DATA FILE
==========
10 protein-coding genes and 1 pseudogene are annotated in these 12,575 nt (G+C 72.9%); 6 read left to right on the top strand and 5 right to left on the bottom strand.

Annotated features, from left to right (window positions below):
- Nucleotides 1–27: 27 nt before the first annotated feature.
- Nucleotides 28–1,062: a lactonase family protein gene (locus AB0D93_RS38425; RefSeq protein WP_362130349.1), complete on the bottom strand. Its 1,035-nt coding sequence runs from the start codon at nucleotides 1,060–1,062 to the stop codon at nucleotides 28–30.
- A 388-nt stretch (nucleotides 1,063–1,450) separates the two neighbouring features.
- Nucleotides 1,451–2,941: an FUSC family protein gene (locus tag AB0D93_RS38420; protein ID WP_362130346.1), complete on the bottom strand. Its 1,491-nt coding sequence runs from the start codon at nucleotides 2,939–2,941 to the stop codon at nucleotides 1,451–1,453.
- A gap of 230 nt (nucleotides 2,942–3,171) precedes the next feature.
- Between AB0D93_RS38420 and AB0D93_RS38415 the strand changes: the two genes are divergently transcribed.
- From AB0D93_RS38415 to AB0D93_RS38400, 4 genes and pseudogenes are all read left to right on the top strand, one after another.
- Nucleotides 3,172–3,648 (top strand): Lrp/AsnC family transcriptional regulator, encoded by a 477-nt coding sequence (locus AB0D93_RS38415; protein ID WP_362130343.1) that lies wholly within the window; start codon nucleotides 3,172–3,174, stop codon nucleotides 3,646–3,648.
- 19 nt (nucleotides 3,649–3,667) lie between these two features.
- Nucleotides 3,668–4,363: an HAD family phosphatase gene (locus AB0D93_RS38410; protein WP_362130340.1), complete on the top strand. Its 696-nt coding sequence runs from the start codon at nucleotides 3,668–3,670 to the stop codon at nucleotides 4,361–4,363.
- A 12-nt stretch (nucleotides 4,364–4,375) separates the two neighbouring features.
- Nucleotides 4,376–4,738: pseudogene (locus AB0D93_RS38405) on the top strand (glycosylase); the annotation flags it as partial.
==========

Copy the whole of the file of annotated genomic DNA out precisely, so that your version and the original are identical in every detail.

10 protein-coding genes and 1 pseudogene are annotated in these 12,575 nt (G+C 72.9%); 6 read left to right on the top strand and 5 right to left on the bottom strand.

Annotated features, from left to right (window positions below):
- Nucleotides 1–27: 27 nt before the first annotated feature.
- Nucleotides 28–1,062: a lactonase family protein gene (locus AB0D93_RS38425; RefSeq protein WP_362130349.1), complete on the bottom strand. Its 1,035-nt coding sequence runs from the start codon at nucleotides 1,060–1,062 to the stop codon at nucleotides 28–30.
- A 388-nt stretch (nucleotides 1,063–1,450) separates the two neighbouring features.
- Nucleotides 1,451–2,941: an FUSC family protein gene (locus tag AB0D93_RS38420; protein ID WP_362130346.1), complete on the bottom strand. Its 1,491-nt coding sequence runs from the start codon at nucleotides 2,939–2,941 to the stop codon at nucleotides 1,451–1,453.
- A gap of 230 nt (nucleotides 2,942–3,171) precedes the next feature.
- Between AB0D93_RS38420 and AB0D93_RS38415 the strand changes: the two genes are divergently transcribed.
- From AB0D93_RS38415 to AB0D93_RS38400, 4 genes and pseudogenes are all read left to right on the top strand, one after another.
- Nucleotides 3,172–3,648 (top strand): Lrp/AsnC family transcriptional regulator, encoded by a 477-nt coding sequence (locus AB0D93_RS38415; protein ID WP_362130343.1) that lies wholly within the window; start codon nucleotides 3,172–3,174, stop codon nucleotides 3,646–3,648.
- 19 nt (nucleotides 3,649–3,667) lie between these two features.
- Nucleotides 3,668–4,363: an HAD family phosphatase gene (locus AB0D93_RS38410; protein WP_362130340.1), complete on the top strand. Its 696-nt coding sequence runs from the start codon at nucleotides 3,668–3,670 to the stop codon at nucleotides 4,361–4,363.
- A 12-nt stretch (nucleotides 4,364–4,375) separates the two neighbouring features.
- Nucleotides 4,376–4,738: pseudogene (locus AB0D93_RS38405) on the top strand (glycosylase); the annotation flags it as partial.